As an educator at a Vancouver-area university, I helped fashion the digital-media and online-privacy procedures for its School of Business. My goal was to show how teachers and students could avail themselves of the many dozens of digital-media platforms – from “crowd computing” to “tweeting” – in ways that kept classroom relationships professional and ethical, students’ lives private, and learning innovative and thrilling. This was actually a “bear” of a project, and one that my colleagues and I will need to revisit annually at the very least, because the mediums via which we communicate and teach and learn are changing very quickly – indeed, *are coming into being* so very quickly. (See, for example, Vine. Here’s the author making his debut appearance in that new medium.)
The Social Media Governance by Industry link in our Resources section is a useful compendium of policies from across a range of sectors: Advertising, PR, Business Services, Education, Health Care, Consumer Products, NonProfit Organizations, and Government. One can see that these policies must adjust to how relationships between management and staff have been altered, and tensions created, by digital media. Here’s a snippet from Via Rail’s: “Only Social Media Champions are allowed to make new social media accounts that represent the Corporation, including any of its products or services. Prior to creating anew social media account, Social Media Champions will obtain the approval of the dedicated community manager, who will ensure the account respects VIA’s Social Media Policy and is created and maintained according to best practices.”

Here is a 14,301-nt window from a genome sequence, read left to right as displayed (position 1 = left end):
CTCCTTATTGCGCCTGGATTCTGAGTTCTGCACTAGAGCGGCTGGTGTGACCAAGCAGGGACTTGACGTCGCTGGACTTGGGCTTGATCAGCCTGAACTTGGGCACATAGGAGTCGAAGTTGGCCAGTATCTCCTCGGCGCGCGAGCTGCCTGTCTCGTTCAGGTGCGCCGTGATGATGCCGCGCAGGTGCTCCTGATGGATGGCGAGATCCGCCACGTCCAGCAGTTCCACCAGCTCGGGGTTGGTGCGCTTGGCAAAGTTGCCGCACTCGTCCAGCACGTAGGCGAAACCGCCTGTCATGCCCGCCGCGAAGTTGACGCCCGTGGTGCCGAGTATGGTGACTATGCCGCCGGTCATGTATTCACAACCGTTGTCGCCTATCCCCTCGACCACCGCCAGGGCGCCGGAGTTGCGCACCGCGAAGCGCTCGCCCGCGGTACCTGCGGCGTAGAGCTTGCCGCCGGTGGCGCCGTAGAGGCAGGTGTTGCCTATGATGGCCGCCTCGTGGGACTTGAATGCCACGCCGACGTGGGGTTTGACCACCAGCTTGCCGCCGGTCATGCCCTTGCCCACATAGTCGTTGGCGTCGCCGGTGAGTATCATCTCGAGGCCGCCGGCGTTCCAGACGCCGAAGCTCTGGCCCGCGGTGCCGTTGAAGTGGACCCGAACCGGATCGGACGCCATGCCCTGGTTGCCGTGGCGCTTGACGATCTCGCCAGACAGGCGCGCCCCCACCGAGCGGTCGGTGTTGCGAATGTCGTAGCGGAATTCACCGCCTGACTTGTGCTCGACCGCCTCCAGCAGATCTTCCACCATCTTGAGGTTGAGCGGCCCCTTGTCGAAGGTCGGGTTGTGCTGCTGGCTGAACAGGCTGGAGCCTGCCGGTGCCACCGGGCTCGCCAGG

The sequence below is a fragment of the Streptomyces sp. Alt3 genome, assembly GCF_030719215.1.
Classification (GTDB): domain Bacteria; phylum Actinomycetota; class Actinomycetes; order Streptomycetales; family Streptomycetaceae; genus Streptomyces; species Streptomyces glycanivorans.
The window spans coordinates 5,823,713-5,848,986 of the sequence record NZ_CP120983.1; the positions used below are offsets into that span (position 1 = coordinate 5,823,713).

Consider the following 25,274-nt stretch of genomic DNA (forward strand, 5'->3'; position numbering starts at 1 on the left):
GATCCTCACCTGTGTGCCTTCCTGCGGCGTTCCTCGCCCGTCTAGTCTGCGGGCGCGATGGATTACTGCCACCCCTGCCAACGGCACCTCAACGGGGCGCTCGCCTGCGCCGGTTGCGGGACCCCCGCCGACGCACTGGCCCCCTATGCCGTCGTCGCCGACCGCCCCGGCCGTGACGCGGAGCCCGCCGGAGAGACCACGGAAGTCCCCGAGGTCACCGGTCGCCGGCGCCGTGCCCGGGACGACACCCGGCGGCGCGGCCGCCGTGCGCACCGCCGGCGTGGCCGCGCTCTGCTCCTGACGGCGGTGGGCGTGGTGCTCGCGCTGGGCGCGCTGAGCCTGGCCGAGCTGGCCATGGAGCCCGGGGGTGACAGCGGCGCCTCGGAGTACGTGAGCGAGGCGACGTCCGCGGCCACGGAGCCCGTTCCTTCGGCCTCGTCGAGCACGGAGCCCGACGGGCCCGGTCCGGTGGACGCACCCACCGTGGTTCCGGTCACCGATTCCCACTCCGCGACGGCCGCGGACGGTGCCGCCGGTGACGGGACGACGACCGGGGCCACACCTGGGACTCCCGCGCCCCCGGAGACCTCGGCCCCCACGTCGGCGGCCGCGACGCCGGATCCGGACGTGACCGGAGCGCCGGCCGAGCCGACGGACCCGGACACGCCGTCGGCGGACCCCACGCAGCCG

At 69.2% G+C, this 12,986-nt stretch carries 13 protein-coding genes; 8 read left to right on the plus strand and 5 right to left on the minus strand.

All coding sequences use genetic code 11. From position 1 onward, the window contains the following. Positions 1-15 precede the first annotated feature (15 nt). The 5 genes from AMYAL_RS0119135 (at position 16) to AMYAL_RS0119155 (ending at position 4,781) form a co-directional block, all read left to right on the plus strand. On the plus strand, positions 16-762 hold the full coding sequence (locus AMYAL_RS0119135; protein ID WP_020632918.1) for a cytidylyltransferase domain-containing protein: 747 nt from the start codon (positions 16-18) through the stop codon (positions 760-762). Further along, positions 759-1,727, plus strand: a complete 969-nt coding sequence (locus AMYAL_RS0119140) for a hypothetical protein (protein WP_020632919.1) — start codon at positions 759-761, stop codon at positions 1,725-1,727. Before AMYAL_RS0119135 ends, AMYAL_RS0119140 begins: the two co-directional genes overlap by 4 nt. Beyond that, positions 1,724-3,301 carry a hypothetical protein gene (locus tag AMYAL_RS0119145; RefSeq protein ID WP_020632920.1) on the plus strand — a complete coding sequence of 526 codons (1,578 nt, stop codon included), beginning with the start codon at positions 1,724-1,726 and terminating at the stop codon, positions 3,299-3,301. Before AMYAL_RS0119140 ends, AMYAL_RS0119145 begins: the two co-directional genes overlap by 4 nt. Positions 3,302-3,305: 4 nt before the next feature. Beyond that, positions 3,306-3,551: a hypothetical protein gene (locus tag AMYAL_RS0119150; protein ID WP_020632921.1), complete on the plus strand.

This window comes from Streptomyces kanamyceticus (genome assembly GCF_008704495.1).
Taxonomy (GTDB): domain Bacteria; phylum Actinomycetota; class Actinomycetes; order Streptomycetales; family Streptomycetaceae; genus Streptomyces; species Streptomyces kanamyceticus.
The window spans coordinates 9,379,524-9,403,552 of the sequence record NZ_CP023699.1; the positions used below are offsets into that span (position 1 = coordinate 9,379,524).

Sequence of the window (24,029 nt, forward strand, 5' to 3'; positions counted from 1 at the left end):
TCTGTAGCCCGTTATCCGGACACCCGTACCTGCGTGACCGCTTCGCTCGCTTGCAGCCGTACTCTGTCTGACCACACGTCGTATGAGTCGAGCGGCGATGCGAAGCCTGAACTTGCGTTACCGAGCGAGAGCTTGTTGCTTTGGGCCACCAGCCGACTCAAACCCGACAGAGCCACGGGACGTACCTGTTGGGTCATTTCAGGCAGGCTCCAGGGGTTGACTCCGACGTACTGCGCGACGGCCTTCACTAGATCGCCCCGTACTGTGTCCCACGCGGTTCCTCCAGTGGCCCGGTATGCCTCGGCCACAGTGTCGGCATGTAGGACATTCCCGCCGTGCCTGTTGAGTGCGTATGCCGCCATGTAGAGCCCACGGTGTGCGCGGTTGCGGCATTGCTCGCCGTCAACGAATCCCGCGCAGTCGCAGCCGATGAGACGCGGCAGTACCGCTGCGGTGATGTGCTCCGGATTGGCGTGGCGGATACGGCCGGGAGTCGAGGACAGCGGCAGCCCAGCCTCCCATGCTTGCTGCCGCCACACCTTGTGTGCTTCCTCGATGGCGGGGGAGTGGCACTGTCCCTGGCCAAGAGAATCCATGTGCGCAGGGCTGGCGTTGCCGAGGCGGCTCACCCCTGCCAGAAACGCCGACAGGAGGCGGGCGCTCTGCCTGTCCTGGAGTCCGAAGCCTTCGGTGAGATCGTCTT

And here’s a notice from Harvard’s Guidelines: “You ‘retweet’ a Twitter message posted by a student activist group using your Department’s official Twitter account. However, the tweet contains a link to an outside website that disparages University leadership. In this situation, you should have taken advance steps to ensure that material you posted to authorized social media accounts at the University did not contain material that reflects negatively on the University or members of the University community.”
No Contest Communications will be staying on top of these governance issues for you.